And yet, direct impact is all around us. Hurricanes, rising food prices in our shops, water droughts and flooding. These are all clear and present consequences of climate change and a direct result of our continued and increasing carbon pollution.
But the real question is ‘ Are we ready to take responsibility; Are we ready to do something in the short term to preserve our way of ilfe; Are we ready to change our habits and invest in our collective futures?’
I like to think the answer is a resounding YES and so today I am launching a campaign ‘Act Now!’ and I have identified two specific goals.
The first goal is to share any clear and present evidence that is out there that shows that climate change is affecting us NOW. For instance, a crop failure due to lack of water caused by drought, or increased pollution on our streets due to increased car use, or even a business that is suffering becasue it has not tackled the issue. I will call this objective ‘Clear and Present’
The second is to collect ideas from you about what we can do to make a difference. Whilst I am happy about gettting a list of the obvious such as turning lights off etc, I especially want ideas about how we can change the culture of consumption and emission. How do we encourage people and businesses to change their inhabits and make it cool to be cool, sexy to be low carbon and profitable to be sustainable. I will call this objective ‘Top tips’
We launch our new web site on the 17th December and I want to be able to feature, on an ongoing basis results from this campaign with case studies and support that you may have so please get writing! Thanks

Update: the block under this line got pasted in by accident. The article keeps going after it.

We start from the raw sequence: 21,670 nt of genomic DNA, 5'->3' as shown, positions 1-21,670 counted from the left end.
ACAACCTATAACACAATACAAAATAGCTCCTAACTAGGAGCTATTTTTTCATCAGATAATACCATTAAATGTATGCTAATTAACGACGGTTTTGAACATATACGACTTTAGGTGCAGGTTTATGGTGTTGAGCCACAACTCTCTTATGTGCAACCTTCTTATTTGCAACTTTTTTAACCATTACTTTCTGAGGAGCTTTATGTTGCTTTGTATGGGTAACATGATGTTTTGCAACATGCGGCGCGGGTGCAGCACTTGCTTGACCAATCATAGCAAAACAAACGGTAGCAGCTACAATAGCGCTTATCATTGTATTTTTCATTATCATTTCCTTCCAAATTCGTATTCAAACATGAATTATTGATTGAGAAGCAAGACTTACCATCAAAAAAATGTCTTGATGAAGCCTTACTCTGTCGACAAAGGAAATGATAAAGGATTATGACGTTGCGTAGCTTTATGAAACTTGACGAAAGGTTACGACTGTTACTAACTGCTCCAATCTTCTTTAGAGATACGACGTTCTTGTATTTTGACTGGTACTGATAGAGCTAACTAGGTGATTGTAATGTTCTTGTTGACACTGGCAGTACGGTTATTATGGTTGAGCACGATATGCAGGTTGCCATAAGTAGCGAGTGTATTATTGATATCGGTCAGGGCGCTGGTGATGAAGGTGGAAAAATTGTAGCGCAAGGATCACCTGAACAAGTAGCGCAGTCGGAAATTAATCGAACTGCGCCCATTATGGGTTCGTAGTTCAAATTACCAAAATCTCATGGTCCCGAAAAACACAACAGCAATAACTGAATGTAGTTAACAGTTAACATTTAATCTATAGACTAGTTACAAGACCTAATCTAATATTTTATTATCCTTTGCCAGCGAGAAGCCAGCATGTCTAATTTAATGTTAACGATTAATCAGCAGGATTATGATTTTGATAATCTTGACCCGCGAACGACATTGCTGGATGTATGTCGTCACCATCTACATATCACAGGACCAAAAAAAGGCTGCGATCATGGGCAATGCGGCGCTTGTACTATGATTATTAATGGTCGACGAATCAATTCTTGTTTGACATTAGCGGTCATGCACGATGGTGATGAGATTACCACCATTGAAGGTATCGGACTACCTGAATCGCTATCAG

12th December 2008
The debate rages on. Here are a few snippets
Mark Trexler writes- Given the clear potential of carbon offsets to contribute to climate change mitigation objectives, any argument that offsets should be discarded must demonstrate more than that carbon offset systems have not been perfectly implemented. If we are going to slow climate change, we need every tool at our disposal.
JF Mernard writes- Offsets are the life-blood, the ultimate tool inherited and offered to all participating citizens and stakeholders in our society to curb the effect of global warming on our planet. For that reason alone offsets shall be an ever-increasing share of all GHG policy frameworks as this war on our changing climate is taking place. Quite simply, no other equivalent exists.
Ward Crawford writes- The proposition should therefore be opposed, not because offsets are ineffective in reducing emissions, but because an admirable objective has not yet been implemented effectively.
James Emanuel writes; In conclusion, the use of carbon offsets achieves a benefit to the environment (the reductions of GHG emissions that wouldn’t otherwise occur) together with a benefit to the economy (access to lowest cost compliance with carbon constraints). It appears to be a win-win situation.
At their very hypothetical best, then offsets would still only be a “zero-sum” game rather than a reduction in emissions levels, and reductions are what are urgently needed.
Carbon offsets are also being used indiscriminately by corporations and governments as a means of justifying the development or expansion of carbon-intensive infrastructure that will lock us into future decades of high emissions levels.